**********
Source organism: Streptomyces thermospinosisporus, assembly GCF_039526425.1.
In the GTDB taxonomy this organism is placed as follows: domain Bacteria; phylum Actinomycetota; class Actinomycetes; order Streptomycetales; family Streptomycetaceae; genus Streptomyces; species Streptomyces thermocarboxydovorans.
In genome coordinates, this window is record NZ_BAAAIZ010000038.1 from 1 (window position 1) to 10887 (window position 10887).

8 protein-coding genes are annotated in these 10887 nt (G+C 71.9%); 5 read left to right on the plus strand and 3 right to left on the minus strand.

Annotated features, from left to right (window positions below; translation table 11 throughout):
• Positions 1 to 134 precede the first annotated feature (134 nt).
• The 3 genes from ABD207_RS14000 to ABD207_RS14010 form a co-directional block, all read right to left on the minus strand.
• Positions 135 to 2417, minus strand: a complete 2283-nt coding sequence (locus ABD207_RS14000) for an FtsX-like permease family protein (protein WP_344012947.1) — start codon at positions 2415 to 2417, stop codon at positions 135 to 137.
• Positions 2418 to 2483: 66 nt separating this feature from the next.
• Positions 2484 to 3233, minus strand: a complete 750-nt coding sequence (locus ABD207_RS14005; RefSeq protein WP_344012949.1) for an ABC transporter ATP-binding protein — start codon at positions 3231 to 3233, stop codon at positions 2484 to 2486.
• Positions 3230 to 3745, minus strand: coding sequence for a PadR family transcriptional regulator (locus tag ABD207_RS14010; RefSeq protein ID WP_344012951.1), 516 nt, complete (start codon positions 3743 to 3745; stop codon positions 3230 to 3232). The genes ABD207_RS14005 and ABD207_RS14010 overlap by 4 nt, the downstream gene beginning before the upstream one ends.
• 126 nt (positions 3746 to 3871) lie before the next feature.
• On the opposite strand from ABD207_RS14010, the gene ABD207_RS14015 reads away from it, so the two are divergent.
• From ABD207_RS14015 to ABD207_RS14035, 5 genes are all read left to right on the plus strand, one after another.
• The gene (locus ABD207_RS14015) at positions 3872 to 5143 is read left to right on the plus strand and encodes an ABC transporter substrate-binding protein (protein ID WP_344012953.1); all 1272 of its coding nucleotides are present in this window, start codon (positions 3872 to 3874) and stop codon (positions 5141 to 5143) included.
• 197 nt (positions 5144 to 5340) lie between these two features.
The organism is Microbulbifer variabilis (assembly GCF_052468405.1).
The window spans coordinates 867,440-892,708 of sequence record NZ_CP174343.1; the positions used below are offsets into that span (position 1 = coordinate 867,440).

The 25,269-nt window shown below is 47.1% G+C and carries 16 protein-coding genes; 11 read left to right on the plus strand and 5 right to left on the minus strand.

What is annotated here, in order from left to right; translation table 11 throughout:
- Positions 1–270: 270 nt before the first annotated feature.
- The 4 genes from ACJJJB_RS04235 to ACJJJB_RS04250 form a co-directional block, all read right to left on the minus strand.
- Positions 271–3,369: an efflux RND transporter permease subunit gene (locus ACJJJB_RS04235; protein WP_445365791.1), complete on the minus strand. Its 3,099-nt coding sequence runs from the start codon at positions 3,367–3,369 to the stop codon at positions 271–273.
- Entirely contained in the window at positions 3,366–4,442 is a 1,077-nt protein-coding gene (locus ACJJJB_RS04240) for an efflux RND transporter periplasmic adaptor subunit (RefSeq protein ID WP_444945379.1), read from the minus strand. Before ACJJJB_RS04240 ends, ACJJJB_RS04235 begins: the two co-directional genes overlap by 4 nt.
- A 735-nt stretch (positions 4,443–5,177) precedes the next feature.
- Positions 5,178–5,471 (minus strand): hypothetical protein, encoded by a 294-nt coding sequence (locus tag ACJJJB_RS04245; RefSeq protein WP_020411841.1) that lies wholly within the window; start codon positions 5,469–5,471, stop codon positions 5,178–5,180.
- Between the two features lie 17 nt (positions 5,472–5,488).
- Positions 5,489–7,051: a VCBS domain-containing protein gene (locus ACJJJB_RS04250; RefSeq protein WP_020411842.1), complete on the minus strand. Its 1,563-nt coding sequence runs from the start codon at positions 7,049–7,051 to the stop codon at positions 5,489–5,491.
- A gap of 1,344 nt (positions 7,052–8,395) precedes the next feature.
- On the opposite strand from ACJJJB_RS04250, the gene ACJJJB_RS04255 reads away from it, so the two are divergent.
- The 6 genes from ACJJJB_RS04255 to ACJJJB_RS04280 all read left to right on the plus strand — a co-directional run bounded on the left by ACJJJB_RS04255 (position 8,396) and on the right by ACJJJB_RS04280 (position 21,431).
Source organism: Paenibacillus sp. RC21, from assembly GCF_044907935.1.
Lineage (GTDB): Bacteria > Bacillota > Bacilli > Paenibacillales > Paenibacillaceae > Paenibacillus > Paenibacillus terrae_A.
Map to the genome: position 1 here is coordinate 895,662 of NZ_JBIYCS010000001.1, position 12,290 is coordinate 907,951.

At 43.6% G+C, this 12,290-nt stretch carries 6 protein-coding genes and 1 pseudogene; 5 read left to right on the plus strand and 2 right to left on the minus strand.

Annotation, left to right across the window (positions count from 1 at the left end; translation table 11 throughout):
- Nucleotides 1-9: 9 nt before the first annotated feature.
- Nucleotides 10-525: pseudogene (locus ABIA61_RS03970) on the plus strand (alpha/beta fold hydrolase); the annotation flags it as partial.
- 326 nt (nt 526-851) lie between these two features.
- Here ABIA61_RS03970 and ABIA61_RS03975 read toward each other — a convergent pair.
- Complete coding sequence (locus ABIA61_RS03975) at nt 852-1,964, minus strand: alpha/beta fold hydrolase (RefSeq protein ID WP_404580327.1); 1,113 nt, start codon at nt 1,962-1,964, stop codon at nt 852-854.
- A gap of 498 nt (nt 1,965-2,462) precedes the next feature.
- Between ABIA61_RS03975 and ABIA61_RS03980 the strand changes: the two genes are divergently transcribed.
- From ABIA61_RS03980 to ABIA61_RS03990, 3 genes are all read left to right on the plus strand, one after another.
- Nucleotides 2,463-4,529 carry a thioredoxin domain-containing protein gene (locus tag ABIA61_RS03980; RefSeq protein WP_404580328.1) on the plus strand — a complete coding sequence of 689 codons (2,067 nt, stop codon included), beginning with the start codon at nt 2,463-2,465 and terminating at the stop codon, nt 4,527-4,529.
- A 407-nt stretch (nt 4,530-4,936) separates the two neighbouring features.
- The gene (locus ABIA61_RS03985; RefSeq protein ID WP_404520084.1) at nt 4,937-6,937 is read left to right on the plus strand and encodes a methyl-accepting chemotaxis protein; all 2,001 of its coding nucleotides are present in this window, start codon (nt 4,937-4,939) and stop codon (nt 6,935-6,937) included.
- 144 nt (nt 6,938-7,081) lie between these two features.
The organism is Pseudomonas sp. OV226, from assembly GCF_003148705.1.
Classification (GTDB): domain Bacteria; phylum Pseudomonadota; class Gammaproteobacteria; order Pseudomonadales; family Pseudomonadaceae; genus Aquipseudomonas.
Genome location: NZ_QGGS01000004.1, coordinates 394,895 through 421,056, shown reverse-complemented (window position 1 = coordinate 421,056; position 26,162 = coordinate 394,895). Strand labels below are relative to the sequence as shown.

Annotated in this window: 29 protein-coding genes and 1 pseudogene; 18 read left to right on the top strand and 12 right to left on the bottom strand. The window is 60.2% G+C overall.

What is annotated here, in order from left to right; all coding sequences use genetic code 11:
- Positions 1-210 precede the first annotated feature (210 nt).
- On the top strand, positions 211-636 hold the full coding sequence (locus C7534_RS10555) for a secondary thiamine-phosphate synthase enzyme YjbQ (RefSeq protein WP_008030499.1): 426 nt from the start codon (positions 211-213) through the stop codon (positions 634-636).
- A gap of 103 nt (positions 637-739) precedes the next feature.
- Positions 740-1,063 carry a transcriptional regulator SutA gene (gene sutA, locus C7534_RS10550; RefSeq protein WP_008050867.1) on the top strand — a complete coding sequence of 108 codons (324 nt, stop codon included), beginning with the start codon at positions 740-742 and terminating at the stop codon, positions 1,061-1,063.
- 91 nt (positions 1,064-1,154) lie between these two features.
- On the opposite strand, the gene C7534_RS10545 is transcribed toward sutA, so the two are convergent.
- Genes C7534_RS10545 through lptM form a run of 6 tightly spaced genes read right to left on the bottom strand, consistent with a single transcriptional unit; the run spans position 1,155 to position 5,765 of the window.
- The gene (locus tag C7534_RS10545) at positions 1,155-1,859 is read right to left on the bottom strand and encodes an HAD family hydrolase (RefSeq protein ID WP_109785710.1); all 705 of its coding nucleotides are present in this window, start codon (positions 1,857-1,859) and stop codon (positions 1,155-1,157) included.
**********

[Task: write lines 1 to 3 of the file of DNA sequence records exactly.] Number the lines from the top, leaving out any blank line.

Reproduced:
Source organism: Streptomyces thermospinosisporus, assembly GCF_039526425.1.
In the GTDB taxonomy this organism is placed as follows: domain Bacteria; phylum Actinomycetota; class Actinomycetes; order Streptomycetales; family Streptomycetaceae; genus Streptomyces; species Streptomyces thermocarboxydovorans.
In genome coordinates, this window is record NZ_BAAAIZ010000038.1 from 1 (window position 1) to 10887 (window position 10887).